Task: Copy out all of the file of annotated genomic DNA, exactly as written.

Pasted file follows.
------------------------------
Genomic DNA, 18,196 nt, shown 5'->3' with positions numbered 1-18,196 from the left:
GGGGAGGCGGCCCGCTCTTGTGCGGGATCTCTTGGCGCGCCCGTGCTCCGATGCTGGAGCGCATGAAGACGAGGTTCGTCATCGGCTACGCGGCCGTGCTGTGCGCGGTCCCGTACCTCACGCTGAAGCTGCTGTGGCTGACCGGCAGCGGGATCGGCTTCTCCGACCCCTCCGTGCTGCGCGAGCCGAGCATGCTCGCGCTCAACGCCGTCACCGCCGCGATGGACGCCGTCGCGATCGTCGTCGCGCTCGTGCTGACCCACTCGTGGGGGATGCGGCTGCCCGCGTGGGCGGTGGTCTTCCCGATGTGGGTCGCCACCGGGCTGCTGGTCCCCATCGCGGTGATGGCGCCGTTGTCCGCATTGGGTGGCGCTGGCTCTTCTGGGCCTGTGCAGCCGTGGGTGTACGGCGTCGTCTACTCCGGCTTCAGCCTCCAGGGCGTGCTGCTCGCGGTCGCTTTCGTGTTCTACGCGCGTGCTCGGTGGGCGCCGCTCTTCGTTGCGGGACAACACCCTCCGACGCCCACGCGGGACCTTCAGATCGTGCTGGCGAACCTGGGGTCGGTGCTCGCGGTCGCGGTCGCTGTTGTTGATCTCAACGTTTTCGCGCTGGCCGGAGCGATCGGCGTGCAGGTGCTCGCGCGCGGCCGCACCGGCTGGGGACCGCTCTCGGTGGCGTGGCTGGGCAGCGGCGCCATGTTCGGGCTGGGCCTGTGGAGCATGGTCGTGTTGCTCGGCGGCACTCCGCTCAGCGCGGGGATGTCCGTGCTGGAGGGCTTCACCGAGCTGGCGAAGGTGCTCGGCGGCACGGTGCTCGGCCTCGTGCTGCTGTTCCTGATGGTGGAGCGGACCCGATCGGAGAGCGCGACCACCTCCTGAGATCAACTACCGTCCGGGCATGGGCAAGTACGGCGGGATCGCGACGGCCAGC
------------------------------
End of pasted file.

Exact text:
Genomic DNA, 18,196 nt, shown 5'->3' with positions numbered 1-18,196 from the left:
GGGGAGGCGGCCCGCTCTTGTGCGGGATCTCTTGGCGCGCCCGTGCTCCGATGCTGGAGCGCATGAAGACGAGGTTCGTCATCGGCTACGCGGCCGTGCTGTGCGCGGTCCCGTACCTCACGCTGAAGCTGCTGTGGCTGACCGGCAGCGGGATCGGCTTCTCCGACCCCTCCGTGCTGCGCGAGCCGAGCATGCTCGCGCTCAACGCCGTCACCGCCGCGATGGACGCCGTCGCGATCGTCGTCGCGCTCGTGCTGACCCACTCGTGGGGGATGCGGCTGCCCGCGTGGGCGGTGGTCTTCCCGATGTGGGTCGCCACCGGGCTGCTGGTCCCCATCGCGGTGATGGCGCCGTTGTCCGCATTGGGTGGCGCTGGCTCTTCTGGGCCTGTGCAGCCGTGGGTGTACGGCGTCGTCTACTCCGGCTTCAGCCTCCAGGGCGTGCTGCTCGCGGTCGCTTTCGTGTTCTACGCGCGTGCTCGGTGGGCGCCGCTCTTCGTTGCGGGACAACACCCTCCGACGCCCACGCGGGACCTTCAGATCGTGCTGGCGAACCTGGGGTCGGTGCTCGCGGTCGCGGTCGCTGTTGTTGATCTCAACGTTTTCGCGCTGGCCGGAGCGATCGGCGTGCAGGTGCTCGCGCGCGGCCGCACCGGCTGGGGACCGCTCTCGGTGGCGTGGCTGGGCAGCGGCGCCATGTTCGGGCTGGGCCTGTGGAGCATGGTCGTGTTGCTCGGCGGCACTCCGCTCAGCGCGGGGATGTCCGTGCTGGAGGGCTTCACCGAGCTGGCGAAGGTGCTCGGCGGCACGGTGCTCGGCCTCGTGCTGCTGTTCCTGATGGTGGAGCGGACCCGATCGGAGAGCGCGACCACCTCCTGAGATCAACTACCGTCCGGGCATGGGCAAGTACGGCGGGATCGCGACGGCCAGC